Every year, Japan is affected by frequent typhoons and torrential rainstorms.
Typhoons are tropical storms formed in the northwestern Pacific. There were 39 typhoons in 1967, the worst year since 1951. The lightest year was 1998, with 16. In an average year, 27 typhoons are formed, of which 11 approach the Japanese archipelago and three actually strike land.
In 2004, ten typhoons directly struck Japan, the highest number for any year on record. They caused heavy damage, including deaths and injuries, in many parts of the country.
A torrential rain is a non-typhoon storm that drops at least five centimeters, or two inches, of rain an hour, causing near-zero visibility. During 1998 there were more than 400 torrential rainstorms in Japan.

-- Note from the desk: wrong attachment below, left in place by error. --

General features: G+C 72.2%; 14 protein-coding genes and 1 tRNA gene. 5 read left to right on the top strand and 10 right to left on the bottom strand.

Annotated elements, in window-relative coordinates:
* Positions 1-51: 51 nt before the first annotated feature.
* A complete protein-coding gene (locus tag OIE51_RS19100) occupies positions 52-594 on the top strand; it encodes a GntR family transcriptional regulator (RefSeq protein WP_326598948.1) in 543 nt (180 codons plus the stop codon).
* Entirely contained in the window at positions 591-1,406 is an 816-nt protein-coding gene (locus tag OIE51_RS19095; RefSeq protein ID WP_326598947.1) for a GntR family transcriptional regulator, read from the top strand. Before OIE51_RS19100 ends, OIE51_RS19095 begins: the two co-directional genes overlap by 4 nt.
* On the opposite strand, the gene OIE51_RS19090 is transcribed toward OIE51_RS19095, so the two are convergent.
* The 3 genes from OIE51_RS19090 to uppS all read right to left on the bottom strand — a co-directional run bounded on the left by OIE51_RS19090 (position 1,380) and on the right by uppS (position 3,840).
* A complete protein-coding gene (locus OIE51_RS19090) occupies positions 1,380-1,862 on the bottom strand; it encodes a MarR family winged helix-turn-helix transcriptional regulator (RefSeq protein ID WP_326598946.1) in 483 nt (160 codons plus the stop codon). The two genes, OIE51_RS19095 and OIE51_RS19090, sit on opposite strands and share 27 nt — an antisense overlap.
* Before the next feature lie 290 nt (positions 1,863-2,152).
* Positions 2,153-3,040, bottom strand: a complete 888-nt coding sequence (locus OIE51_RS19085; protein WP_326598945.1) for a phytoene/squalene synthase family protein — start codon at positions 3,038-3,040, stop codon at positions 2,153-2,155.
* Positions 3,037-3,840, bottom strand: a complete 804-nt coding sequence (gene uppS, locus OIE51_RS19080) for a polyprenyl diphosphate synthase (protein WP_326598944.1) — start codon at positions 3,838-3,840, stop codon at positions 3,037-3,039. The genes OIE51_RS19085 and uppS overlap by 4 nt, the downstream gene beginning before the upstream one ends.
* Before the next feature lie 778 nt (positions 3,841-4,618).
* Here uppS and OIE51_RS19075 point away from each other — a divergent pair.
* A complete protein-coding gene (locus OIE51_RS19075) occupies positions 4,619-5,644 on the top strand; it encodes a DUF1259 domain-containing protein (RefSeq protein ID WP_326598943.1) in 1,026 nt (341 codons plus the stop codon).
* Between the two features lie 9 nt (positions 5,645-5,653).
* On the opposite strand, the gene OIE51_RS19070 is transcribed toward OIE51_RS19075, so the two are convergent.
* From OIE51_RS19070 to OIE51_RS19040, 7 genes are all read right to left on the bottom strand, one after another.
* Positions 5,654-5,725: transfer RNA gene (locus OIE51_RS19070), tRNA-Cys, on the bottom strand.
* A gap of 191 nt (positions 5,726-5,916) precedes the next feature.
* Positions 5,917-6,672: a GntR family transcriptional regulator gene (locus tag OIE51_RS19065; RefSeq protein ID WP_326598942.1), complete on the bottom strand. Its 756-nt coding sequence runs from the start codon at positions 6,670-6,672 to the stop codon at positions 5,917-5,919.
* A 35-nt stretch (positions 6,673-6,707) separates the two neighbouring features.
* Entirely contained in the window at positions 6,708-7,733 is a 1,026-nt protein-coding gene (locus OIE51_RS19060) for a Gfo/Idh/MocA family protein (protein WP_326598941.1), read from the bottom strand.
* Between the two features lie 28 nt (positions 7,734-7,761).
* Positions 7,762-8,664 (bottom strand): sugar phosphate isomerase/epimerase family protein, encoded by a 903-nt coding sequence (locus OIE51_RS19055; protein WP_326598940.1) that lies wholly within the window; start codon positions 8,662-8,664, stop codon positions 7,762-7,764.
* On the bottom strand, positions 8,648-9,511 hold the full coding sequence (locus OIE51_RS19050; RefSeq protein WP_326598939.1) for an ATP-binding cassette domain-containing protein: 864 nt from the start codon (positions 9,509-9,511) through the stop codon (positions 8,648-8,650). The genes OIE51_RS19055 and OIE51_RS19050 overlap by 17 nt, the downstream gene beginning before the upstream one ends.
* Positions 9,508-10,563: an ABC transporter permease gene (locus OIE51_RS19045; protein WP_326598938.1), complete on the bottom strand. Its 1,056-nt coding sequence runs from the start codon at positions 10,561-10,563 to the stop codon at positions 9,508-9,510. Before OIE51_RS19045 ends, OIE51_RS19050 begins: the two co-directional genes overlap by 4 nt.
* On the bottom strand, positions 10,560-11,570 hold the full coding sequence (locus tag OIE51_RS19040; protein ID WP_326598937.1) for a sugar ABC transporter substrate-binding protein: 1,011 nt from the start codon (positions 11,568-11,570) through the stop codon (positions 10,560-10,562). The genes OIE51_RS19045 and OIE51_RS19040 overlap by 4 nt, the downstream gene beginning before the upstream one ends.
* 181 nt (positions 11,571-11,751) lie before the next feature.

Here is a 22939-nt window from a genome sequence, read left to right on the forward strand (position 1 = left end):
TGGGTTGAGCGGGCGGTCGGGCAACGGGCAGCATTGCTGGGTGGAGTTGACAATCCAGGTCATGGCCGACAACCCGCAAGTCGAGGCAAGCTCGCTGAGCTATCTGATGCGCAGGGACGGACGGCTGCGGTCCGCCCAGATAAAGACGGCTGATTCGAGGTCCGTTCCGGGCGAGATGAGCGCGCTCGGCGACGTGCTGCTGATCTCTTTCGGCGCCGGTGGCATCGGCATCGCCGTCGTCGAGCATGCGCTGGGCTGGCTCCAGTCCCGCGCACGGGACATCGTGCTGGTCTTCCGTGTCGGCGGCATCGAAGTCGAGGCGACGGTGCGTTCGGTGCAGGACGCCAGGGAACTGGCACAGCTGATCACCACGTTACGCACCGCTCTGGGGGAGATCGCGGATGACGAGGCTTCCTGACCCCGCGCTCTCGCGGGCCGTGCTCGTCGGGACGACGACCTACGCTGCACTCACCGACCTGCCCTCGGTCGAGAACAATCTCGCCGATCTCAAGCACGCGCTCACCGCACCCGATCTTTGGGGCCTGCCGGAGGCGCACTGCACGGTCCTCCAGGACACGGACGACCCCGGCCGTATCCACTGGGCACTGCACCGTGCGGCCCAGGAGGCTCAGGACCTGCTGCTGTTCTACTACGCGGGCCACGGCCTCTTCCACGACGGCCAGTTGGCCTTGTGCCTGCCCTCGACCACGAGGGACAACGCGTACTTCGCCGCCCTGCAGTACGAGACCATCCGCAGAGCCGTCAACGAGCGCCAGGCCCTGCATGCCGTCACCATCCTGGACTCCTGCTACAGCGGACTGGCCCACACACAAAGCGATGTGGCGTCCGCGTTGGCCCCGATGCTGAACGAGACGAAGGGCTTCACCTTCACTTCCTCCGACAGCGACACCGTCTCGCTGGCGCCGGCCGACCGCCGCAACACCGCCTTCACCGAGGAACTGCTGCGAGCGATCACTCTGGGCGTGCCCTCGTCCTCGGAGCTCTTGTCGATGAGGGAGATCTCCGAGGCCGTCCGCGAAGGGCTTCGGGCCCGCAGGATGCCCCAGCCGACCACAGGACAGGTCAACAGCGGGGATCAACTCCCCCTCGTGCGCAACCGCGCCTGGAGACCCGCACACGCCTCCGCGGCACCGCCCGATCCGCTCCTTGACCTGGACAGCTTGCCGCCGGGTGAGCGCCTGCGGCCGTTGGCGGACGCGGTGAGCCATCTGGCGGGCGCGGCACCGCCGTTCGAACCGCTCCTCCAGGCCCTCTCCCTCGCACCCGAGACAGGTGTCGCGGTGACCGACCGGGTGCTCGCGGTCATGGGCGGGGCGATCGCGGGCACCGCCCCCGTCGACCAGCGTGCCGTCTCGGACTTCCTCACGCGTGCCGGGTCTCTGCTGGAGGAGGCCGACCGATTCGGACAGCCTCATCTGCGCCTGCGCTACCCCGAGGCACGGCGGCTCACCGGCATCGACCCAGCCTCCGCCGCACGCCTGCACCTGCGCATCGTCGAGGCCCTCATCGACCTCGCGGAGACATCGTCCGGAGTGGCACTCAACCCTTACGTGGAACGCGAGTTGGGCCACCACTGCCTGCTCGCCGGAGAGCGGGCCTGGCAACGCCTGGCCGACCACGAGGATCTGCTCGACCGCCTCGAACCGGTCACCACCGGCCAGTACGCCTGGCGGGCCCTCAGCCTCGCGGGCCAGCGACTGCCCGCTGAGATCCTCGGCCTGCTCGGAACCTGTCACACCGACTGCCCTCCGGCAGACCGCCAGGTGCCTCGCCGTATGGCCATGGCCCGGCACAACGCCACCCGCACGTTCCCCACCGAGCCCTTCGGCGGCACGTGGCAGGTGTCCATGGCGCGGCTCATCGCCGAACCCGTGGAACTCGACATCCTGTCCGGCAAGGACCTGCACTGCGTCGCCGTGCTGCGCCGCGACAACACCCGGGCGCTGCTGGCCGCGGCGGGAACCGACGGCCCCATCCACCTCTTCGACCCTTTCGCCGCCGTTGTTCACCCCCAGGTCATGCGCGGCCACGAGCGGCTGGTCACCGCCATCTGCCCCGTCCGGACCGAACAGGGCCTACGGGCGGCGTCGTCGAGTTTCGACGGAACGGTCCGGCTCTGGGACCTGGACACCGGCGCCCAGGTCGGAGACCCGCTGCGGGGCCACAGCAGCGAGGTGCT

These dangerous events are a fact of life, and we all need to know how to protect ourselves when they strike. Here we will acquaint you with disaster prevention measures in Japan, and also inform you how to respond if a typhoon or torrential rainstorm hits your area.